WOODBRIDGE, N.J. (AP) — Two New Jersey teens are accused of luring a family of geese into the street so one boy could run them down with his SUV while the other videotaped it.
The New Jersey Society for the Prevention of Cruelty to Animals says Woodbridge police have charged the 17-year-olds with animal abuse charges.
The SPCA says it was alerted to the abuse after the tape was posted on social media.
The group says at least one goose was found in the road. It says the SUV shown in the video was found in a high school parking lot and had feathers embedded in its grill.
TALLAHASSEE, Fla. (AP) — Florida State has dismissed freshman quarterback De’Andre Johnson from the team on the same day that prosecutors released video showing him punching a woman at a bar.
In a statement Monday, coach Jimbo Fisher announced Johnson’s immediate dismissal. The quarterback had been suspended after the June 24 assault.
In the security camera video released by the State Attorney’s Office, it appears the woman and Johnson were trying to get a position at the bar, and Johnson jostled her.
The woman raises a fist and shouts at Johnson before he grabs her fist and holds it down. She then raises her other hand and swings. It’s not clear whether she made contact, but Johnson responds by punching her in the face while still grabbing her other hand. She staggers, and her nose begins bleeding.
Johnson has been charged with misdemeanor battery.
BEIRUT (AP) — A video posted online Saturday purportedly shows Islamic State fighters killing some 25 Syrian government soldiers in the historic town of Palmyra in central Syria.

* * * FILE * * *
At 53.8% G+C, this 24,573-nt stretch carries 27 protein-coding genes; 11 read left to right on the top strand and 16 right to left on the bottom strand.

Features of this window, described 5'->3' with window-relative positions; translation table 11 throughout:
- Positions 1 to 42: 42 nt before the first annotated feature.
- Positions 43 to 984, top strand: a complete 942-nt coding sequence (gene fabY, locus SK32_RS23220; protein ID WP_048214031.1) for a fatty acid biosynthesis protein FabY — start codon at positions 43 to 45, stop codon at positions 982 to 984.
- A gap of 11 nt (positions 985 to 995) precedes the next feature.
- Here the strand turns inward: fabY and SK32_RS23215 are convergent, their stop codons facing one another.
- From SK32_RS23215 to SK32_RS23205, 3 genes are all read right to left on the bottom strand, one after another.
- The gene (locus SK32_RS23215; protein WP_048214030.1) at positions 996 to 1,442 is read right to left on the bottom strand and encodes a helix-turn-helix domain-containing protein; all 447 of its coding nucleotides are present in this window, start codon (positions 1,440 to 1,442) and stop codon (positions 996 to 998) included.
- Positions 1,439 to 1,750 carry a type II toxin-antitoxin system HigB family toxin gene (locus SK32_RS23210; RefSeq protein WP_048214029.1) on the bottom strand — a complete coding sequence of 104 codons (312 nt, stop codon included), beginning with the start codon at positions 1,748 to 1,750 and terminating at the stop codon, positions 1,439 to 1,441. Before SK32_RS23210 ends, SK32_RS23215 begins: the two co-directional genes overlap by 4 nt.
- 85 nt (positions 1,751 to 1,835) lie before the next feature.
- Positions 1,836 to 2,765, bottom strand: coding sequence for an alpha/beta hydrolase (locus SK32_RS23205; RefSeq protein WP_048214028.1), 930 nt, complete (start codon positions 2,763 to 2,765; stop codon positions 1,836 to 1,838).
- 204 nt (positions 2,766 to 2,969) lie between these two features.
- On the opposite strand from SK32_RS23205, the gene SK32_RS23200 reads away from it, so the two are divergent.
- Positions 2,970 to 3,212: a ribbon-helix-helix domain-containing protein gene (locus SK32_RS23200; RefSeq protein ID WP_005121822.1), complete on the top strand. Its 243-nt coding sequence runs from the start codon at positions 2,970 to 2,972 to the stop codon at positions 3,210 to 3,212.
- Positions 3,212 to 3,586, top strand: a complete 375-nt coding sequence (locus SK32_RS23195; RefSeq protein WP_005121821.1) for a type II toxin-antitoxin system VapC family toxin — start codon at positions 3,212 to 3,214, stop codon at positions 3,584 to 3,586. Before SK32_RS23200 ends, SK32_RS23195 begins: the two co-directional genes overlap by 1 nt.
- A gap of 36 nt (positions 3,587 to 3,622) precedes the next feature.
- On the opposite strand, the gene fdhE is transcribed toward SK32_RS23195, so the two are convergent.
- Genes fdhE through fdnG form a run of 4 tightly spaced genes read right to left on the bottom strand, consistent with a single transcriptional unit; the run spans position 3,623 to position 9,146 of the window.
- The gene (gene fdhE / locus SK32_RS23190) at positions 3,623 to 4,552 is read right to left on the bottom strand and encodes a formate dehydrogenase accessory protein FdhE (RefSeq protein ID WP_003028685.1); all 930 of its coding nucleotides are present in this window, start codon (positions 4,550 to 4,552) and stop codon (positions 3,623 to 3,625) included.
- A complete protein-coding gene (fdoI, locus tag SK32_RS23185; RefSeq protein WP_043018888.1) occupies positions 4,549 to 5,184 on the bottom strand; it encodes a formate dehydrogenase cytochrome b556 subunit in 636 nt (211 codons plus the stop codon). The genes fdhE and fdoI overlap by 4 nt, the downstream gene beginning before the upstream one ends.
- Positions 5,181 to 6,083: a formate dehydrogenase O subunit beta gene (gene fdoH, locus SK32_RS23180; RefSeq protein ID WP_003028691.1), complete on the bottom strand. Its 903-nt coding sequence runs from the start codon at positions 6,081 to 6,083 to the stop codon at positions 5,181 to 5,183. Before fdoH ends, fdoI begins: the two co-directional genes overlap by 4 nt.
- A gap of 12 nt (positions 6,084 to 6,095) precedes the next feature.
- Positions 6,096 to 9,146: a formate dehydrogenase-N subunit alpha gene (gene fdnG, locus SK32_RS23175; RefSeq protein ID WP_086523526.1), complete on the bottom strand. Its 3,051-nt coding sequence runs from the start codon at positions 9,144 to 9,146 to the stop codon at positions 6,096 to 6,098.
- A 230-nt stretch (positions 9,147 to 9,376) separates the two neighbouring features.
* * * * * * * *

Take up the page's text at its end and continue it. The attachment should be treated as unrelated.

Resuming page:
The video showed the soldiers being taken in pickup trucks from the town’s notorious Tadmur prison to the amphitheater. At the theater, they were shot dead by young IS members armed with pistols. Hundreds of people were seen watching the killings.
The video did not indicate when the killings took place. The Britain-based Syrian Observatory for Human Rights said these shootings took place on May 27.
The Associated Press reported in May that scores of Syrian troops and state employees were killed in the days after the Islamic State group captured the town on May 27.
Palmyra is a UNESCO world heritage site famous for its 2,000-year-old Roman colonnades, other ruins and priceless artifacts.
The capture of Palmyra has raised concern that the militants might try to destroy one of the Mideast’s most spectacular archaeological sites — a well-preserved, Roman-era city on the town’s edge — as they have destroyed other pre-Islamic ancient monuments elsewhere in Syria and Iraq.
On Thursday, IS said its militants had destroyed six archaeological pieces from Palmyra that were confiscated from a smuggler.
The shootings in the video took place inside the archaeological site and the troops, some of whom had bruises and blood on their faces apparently as a result of beating, were made to kneel in front of a giant IS black flag before being shot in the back of their heads.
Fans of Lifetime’s melodramatic movies can now see them for $4 a month — without subscribing to cable.